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Old 05-26-2020, 05:00 AM
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Hi Andrewwynn
Here is my attempt it is at 100 km/hr tyre size 285/45R19 on the rear right hand side. hopefully that comes thru as an image?? Looks a little similar to your bearing one?
What do you think?
Thanks
Danny
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Old 05-26-2020, 05:54 AM
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AWR-fix: vibration diagnostics

2.229*12=26.75 m/sec = 96,300 m/hr is 96.3kph.

If you were using the speedometer not the obc internal value that means the car was going 97 kph.

calculated speed is 99.27% of speedo measured speed.

100% the problem is from a once per rev defect.

Are you trying to confirm or rule out a wheel/tire or bearing as the source?

Swap left & right wheels. Sound swaps itís in the tire. If it stays itís in the hub.

If in the hub, put a spare on that Corner, if itís the bearing it will make a huge difference in my case bearing was smooth as glass with the 255s. Put on some 245s and instantly the bearing sounded like a ufo!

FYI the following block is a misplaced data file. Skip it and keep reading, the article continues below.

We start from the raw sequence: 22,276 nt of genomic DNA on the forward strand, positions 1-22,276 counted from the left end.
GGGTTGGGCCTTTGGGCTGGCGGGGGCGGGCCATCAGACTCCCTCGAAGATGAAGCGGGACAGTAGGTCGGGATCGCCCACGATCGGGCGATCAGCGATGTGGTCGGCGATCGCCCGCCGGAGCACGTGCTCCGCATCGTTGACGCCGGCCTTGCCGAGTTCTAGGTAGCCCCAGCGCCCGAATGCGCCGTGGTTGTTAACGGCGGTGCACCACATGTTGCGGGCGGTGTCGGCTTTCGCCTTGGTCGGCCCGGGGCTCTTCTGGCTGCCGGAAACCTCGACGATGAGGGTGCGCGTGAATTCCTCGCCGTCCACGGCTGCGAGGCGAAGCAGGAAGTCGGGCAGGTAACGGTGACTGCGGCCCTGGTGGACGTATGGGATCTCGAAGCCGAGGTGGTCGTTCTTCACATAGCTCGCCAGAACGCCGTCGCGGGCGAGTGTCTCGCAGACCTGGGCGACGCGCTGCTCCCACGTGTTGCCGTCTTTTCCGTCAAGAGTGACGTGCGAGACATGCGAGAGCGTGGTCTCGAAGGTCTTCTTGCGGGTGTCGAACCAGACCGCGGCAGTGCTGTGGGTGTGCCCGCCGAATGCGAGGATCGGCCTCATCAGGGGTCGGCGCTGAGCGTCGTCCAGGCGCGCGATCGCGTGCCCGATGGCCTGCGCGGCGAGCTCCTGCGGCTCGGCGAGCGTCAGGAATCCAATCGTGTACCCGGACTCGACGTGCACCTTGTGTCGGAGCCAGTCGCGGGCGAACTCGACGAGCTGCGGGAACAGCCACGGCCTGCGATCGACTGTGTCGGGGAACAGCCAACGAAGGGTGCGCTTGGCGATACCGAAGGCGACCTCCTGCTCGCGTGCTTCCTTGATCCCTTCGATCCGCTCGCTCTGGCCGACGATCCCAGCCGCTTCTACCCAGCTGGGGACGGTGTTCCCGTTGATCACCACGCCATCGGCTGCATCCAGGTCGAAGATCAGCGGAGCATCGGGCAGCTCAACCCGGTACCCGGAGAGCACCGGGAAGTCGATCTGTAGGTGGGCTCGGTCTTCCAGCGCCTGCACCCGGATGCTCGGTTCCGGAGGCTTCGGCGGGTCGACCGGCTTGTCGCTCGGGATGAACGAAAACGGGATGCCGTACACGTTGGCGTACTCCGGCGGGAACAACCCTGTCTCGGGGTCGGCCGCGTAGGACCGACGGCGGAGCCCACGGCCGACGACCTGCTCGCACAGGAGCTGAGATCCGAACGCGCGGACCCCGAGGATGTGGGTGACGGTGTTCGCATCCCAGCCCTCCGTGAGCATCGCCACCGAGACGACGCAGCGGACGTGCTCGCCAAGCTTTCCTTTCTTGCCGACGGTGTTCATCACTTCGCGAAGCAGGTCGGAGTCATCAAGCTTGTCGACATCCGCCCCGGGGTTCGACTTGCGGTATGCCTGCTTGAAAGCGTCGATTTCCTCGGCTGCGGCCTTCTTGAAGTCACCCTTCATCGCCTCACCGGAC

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Old 05-26-2020, 03:29 PM
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Awesome thanks.
I was hoping it wasn’t in the diff.
I will do the wheel swap and see how it goes.
Thanks
Danny
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Old 05-26-2020, 07:33 PM
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Did you try to counterweight the rotating mass to see if that had any effect on your results?
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Old 05-27-2020, 02:09 AM
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Quote:
Originally Posted by Danny woodland View Post
Awesome thanks.
I was hoping it wasnít in the diff.
I will do the wheel swap and see how it goes.
Thanks
Danny
there were two other strong vibrations but as somebody pointed out above, probably a suspension part with that particular resonance frequency

if it sounds like a ufo 'wuh wuh huh' very good chance the bearing. if the sound moves when you swap wheels that usually means you lost a wheel weight or dented the rim from a pothole (i've had both happen) or can be internal tire belt separation i've had that also; Z28 gets pretty shaky at 110-120 when the belts come apart on your Z-rated tire.

if a dif part vibrated at the same frequency as the tire rotation it shouldn't be too bad it would mean a boot or seal more than likely ; dif takes a shit the frequency will be high with a horrible growl sound.